Phylum Hyolitha - Hyolithid Fossils

Tree of Life

Phylum Hyolitha - Fossil Hyolithids


Members of Phylum Hyolitha are enigmatic animals sometimes placed in Superphylum Lophotrochozoa, one of two or three major groups of protostome animals that include brachiopods, annelids, echiura and mulluscs. All members of the Phylum are extinct, and fossils are only known from the Paleozoic. Hyolithids had calcareous shells with a cover (operculum) and two curved supports known as helens. Most were from one to four centimeters in length and their shells are triangular or elliptical in cross section, with some species having rings or striations.

Hyolithids show no obvious resemblance to any extant group making their progenitors and ancestors enigmatic. They were previously placed in their own class in Phylum Mollusca The fossil record gives essentially no information about their internal structures. They were clearly benthic (bottom-dwelling animals), and there is some evidence they were carnivorous.The larval development of hyolithids is inferred to have been closely similar to that of primitive gastropods.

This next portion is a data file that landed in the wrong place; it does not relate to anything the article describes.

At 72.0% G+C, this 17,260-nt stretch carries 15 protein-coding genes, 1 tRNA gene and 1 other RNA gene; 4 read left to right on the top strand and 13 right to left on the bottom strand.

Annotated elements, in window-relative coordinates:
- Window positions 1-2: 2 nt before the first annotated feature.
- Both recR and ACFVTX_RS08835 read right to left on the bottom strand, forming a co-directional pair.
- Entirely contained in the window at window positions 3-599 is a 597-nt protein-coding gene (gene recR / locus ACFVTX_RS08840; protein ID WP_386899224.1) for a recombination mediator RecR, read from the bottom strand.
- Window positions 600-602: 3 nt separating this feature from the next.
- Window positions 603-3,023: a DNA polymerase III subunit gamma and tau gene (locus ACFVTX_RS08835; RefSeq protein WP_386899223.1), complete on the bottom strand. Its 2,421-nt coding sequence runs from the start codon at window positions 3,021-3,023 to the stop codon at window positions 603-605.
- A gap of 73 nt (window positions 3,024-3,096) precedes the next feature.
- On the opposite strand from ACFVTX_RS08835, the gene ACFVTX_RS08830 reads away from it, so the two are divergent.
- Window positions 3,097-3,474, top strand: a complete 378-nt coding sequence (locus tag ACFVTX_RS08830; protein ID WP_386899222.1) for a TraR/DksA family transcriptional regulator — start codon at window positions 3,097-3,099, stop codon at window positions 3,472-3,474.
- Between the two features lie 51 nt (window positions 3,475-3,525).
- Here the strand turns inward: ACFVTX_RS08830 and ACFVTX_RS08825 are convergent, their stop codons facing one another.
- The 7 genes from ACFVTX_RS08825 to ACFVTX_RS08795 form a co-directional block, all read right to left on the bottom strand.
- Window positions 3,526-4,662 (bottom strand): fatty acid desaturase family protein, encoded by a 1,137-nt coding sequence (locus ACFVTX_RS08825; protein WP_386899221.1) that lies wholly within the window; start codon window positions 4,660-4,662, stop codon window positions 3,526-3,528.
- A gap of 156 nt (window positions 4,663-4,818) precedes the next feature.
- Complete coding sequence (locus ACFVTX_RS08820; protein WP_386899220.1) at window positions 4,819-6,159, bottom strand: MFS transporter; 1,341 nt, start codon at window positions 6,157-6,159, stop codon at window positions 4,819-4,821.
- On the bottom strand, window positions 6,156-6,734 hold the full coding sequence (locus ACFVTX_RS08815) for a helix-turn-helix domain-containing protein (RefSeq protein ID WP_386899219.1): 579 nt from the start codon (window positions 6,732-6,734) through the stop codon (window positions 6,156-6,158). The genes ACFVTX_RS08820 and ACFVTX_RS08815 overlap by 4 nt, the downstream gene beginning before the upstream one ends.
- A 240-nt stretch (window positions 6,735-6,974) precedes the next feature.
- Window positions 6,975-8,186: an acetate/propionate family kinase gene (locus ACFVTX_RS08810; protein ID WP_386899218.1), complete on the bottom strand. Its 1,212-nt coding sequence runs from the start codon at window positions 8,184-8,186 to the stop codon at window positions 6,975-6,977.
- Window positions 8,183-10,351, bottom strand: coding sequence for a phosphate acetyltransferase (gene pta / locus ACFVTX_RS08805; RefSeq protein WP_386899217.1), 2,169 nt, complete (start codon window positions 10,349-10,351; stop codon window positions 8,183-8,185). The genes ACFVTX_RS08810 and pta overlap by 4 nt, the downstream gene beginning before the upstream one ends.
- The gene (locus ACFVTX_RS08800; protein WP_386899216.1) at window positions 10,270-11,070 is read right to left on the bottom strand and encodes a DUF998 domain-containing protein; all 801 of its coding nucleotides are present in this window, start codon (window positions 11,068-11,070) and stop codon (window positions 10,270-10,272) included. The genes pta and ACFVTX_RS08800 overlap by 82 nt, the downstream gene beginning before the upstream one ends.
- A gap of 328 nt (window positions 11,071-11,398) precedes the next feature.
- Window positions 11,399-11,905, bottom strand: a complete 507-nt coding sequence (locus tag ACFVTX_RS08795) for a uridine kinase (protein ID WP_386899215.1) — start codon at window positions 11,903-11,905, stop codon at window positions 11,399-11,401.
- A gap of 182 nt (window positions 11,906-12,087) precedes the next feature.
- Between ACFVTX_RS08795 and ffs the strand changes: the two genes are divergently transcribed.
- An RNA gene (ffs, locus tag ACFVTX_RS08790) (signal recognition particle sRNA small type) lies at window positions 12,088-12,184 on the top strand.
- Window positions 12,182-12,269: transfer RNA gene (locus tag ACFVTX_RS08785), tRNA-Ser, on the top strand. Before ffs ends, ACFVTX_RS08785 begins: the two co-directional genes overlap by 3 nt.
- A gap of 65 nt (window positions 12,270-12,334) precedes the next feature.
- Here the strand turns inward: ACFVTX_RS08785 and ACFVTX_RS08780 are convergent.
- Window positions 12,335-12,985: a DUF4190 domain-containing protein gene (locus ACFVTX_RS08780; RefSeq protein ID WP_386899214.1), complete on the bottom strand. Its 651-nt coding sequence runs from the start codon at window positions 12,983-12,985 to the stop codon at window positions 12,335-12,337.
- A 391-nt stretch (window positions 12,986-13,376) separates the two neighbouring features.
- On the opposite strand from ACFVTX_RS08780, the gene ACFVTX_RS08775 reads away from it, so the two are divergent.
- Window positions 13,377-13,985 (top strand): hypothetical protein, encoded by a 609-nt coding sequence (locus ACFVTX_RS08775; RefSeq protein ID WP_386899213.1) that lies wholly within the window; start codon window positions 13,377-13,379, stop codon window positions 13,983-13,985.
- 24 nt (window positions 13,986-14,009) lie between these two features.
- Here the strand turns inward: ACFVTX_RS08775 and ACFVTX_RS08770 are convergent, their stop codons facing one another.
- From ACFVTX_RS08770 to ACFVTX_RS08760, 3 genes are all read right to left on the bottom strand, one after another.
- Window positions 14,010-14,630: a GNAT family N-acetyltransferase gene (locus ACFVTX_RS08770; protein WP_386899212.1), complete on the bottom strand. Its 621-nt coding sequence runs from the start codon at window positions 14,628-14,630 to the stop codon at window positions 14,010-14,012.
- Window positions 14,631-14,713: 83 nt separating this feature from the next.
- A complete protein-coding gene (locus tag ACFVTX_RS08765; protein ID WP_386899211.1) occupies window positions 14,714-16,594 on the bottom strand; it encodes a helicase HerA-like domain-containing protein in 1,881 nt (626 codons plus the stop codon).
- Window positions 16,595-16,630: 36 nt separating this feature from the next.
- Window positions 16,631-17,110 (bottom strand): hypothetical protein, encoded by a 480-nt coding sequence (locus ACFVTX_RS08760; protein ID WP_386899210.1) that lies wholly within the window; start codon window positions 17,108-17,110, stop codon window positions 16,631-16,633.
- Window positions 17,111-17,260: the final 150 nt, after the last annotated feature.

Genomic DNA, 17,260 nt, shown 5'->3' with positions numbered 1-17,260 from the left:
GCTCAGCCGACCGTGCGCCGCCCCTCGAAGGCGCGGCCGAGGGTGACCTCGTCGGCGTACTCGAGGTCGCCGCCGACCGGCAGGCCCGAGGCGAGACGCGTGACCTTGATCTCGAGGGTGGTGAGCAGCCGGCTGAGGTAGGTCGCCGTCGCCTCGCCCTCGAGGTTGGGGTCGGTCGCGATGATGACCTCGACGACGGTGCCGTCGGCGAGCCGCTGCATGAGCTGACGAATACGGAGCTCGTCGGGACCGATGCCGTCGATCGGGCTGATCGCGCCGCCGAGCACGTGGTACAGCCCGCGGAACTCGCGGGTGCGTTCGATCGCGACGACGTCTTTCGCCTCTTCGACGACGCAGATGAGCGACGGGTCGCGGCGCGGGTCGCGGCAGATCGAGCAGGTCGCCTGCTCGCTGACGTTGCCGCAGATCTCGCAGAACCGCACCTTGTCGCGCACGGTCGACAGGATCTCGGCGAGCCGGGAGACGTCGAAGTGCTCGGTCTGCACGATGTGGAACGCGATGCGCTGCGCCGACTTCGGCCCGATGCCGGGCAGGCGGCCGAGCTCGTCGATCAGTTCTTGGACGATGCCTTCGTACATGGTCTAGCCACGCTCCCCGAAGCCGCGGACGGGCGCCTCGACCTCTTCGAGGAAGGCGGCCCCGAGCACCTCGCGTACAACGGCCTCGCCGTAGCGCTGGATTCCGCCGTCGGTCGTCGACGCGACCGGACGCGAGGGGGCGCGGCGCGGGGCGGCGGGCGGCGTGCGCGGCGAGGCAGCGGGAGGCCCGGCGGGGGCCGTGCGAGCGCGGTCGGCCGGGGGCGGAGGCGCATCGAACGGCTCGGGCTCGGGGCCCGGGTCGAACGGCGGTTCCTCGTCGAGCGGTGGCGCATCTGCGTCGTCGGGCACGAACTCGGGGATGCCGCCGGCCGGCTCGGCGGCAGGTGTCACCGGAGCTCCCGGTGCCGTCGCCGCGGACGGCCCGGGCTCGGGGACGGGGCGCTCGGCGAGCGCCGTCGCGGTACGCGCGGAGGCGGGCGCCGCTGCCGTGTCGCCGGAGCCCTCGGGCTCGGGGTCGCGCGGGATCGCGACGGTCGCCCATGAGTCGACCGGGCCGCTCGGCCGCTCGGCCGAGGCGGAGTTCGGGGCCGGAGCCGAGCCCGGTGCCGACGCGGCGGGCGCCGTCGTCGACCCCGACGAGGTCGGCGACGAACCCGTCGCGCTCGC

Hyolithids from the Pioche shale in Nevada are sometimes found in association with Olenellid trilobites, testament to their witnessing the radiation of life known as the Cambrian Explosion.